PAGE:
Despite what the world’s least-interesting talking gecko would have you believe, no one likes handing over payments for car insurance. But there’s one thing everyone likes even less: suddenly paying for expensive repairs not covered by your insurance.
Similarly, opponents of action on climate change like to complain about the costs of eliminating fossil fuel emissions.
Typically, this implies that the alternative—ignoring climate change—is free. It is not.
A new study by Jeremy Martinich and Allison Crimmins of the US Environmental Protection Agency provides the most detailed estimate yet of the economic costs of climate change in the United States. They found that taking action to reduce emissions could save us at least $200 billion by the end of the century.
The effort involves the use of models to simulate the ways different economic sectors are affected by climate change and how those effects ripple from one sector into others. A notable 2016 study used past relationships between temperature and economic activity to project the impact of warming on six economic sectors in the US, drilling down to the county level. This new study tries to expand that to 22 sectors and relies less on mathematical relationships from the past to project to the new climates of the future.
The 22 sectors include fisheries, electrical generation, coastal property, roads, harmful algal blooms, air quality, and others. Each was analyzed with the results of five different climate models simulating two scenarios: a high-greenhouse-gas-emissions “business-as-usual” scenario that warms the world around 4.5°C (8°F) by the end of this century and an intermediate emissions scenario that results in about 2.5°C warming (4.5°F).
Everything was analyzed for the lower 48 states, while details on Alaska, Hawaii, and Puerto Rico were limited.
The model results show that either greenhouse gas emissions scenario would be costly. In the high-emissions scenario, the calculated economic damages added up to about $500 billion per year by 2090. That is due to things like lost labor and premature deaths caused by changes in temperature extremes and air pollution, loss of infrastructure damaged by flooding, and even recreation and tourism losses from disappearing coral reefs, declining snowpack, and harmful algal blooms.
The researchers describe these estimates as conservative, given that a limited set of impacts are included. “For example,” they write, “the wildfire analysis captures only suppression costs, and does not estimate health impacts from degraded air or water quality, property damage, or timber loss.”
As in previous studies, there are large differences between the damages in different regions of the US. The impact of extremely hot weather, flooding, and West Nile virus, for example, are significantly greater in southern states. The loss of tourism revenue as coral reefs disappear is obviously a bit more relevant in Hawaii than Oklahoma. And coastal property is more threatened in low-lying Florida than in Alaska, where geologic activity is raising land elevations along the coast.
But there are enough factors included here that problems in one region tend to be balanced by different impacts in others. If you compare per-person impacts, the regions actually come out pretty close.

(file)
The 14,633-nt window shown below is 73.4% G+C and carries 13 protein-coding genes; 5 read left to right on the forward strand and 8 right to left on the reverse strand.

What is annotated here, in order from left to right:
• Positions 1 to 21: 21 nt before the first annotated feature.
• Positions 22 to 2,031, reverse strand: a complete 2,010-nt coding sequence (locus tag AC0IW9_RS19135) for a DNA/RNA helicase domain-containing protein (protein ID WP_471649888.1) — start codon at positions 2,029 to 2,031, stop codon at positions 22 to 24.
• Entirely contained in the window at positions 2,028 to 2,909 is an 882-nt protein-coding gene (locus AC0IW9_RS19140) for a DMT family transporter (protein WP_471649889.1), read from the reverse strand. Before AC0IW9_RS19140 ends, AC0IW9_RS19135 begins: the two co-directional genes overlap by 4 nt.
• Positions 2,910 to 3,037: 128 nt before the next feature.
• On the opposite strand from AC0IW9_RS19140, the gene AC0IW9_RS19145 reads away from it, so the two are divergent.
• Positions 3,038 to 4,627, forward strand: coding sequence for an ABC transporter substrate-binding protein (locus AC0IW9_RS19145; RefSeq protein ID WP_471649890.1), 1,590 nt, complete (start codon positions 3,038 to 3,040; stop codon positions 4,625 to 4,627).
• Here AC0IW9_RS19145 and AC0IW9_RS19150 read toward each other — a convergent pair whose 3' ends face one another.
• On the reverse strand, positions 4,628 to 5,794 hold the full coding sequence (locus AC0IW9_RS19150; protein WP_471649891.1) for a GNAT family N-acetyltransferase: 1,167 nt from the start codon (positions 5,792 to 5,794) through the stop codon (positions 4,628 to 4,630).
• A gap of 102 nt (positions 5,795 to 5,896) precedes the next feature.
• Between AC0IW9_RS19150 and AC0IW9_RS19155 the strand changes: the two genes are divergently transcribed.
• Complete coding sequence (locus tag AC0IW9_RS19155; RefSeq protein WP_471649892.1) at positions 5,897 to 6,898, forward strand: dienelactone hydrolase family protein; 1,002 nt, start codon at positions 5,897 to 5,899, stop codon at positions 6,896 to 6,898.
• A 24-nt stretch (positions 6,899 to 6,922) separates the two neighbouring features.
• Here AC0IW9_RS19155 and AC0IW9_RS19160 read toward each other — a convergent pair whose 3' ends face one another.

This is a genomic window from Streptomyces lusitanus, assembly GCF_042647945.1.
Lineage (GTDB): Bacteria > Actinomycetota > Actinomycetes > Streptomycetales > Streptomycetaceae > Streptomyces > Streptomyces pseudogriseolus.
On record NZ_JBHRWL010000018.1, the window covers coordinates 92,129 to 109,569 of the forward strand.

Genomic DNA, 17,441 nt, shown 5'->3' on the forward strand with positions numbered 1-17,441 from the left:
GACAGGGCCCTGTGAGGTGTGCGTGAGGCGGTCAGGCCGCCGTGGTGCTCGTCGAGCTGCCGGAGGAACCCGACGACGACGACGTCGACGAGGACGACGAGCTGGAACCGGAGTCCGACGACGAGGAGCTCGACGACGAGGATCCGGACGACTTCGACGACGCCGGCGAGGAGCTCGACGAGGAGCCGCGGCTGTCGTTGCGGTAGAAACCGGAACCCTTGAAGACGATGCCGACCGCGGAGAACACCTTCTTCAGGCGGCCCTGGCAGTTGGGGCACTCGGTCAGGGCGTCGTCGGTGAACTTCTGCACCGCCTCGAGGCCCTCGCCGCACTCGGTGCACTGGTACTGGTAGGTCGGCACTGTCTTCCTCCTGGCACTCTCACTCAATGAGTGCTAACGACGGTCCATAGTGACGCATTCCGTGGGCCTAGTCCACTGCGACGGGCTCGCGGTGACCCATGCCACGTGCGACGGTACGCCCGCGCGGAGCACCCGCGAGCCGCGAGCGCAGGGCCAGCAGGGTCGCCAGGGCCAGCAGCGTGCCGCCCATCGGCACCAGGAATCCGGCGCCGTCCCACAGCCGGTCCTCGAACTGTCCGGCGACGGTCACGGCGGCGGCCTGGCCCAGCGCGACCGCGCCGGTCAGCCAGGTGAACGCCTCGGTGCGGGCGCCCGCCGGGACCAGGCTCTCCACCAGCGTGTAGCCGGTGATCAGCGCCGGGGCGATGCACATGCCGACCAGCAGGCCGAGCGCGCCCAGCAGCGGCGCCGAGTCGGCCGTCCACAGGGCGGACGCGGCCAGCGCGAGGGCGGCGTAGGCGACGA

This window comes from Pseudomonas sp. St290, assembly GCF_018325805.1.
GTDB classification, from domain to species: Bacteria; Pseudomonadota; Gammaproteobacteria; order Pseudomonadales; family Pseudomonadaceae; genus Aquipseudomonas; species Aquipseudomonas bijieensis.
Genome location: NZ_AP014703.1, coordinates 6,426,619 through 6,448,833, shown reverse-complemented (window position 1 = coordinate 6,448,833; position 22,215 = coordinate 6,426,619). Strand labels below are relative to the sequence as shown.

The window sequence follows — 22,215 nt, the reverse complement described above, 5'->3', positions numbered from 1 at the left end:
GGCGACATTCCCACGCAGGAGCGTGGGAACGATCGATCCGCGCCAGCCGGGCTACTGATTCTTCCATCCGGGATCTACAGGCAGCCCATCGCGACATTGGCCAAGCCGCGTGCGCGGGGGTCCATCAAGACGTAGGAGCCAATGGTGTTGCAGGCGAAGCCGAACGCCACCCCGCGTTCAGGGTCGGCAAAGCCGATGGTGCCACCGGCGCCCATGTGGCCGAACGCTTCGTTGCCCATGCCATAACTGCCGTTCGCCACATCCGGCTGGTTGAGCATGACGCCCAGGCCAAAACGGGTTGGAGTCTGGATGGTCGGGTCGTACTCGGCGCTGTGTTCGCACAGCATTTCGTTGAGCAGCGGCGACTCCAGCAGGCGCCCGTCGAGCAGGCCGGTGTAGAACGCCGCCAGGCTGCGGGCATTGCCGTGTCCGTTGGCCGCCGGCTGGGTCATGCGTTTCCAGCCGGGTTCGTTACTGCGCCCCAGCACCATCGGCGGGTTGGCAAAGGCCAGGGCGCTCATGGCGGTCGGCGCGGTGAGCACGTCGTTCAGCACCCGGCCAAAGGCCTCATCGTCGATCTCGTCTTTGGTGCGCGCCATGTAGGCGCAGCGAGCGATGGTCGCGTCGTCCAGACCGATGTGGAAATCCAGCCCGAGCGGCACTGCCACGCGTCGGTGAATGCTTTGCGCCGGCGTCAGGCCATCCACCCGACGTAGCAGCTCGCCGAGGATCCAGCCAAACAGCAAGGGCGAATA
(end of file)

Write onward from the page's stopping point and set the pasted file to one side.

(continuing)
By comparing the estimated damages in the lower and higher emissions scenarios, you can see the economic value of actions that cut emissions. The difference between the two scenarios, in this case, is a cool $220 billion per year by 2090 for the US as a whole. That’s how much economic damage is avoided by steering toward one future rather than the other—even in the low emissions scenario, there are still $280 billion per year in damages you avoid. (Free lunches are off the table, but the entrees offered come with varying degrees of food poisoning.)
Mitigating climate impacts by limiting warming isn’t the only tool available—we can also adapt to changes as they come, lessening the damage they do. The study also tested some specific adaptation scenarios for a few sectors. This includes strengthening and protecting infrastructure from things like sea-level rise; another example looked at here involves the management of railroads during hot weather. At high temperatures, trains have to slow down because the tracks can buckle as they expand. By investing in a network of sensors to monitor rail conditions, rail companies could avoid unnecessary delays.
The researchers ran scenarios without any adaptation or mitigation, with just adaptation, and with both. Damages were smallest when both strategies were employed, which shouldn’t be surprising. But for the examples they analyzed, the adaptations made a huge difference. Damage to coastal property, for example, accounts for $120 billion by 2090 in the high-emissions scenario and still costs $92 billion in the lower-emissions scenario. But add in adaptation and that cost drops to $5.7 billion per year.
While adaptation and mitigation comes with a price tag, you’d have to know the cost of inaction to figure out the amount that would actually be lost from your future bank account. While economic analyses commonly have to assign monetary value to things like premature deaths, most people will argue there is also some non-monetary value missing from the ledger.